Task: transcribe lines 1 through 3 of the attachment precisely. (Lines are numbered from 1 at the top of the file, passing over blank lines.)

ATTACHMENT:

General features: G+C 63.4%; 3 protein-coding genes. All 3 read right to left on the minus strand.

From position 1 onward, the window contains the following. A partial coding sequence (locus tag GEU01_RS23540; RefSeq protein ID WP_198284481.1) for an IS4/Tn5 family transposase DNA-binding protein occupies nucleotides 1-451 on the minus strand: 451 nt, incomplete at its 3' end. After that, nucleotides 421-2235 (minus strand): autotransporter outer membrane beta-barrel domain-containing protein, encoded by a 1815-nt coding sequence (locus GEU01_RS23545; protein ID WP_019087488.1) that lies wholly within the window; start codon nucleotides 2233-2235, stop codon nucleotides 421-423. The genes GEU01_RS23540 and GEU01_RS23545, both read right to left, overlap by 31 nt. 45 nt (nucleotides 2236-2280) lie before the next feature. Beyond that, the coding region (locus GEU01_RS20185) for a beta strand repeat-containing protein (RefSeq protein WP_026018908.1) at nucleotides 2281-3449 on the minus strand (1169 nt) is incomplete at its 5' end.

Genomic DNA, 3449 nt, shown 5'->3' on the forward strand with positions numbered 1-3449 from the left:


General features: G+C 63.4%; 3 protein-coding genes. All 3 read right to left on the minus strand.

From position 1 onward, the window contains the following. A partial coding sequence (locus tag GEU01_RS23540; RefSeq protein ID WP_198284481.1) for an IS4/Tn5 family transposase DNA-binding protein occupies nucleotides 1-451 on the minus strand: 451 nt, incomplete at its 3' end. After that, nucleotides 421-2235 (minus strand): autotransporter outer membrane beta-barrel domain-containing protein, encoded by a 1815-nt coding sequence (locus GEU01_RS23545; protein ID WP_019087488.1) that lies wholly within the window; start codon nucleotides 2233-2235, stop codon nucleotides 421-423. The genes GEU01_RS23540 and GEU01_RS23545, both read right to left, overlap by 31 nt. 45 nt (nucleotides 2236-2280) lie before the next feature. Beyond that, the coding region (locus GEU01_RS20185) for a beta strand repeat-containing protein (RefSeq protein WP_026018908.1) at nucleotides 2281-3449 on the minus strand (1169 nt) is incomplete at its 5' end.

Genomic DNA, 3449 nt, shown 5'->3' on the forward strand with positions numbered 1-3449 from the left: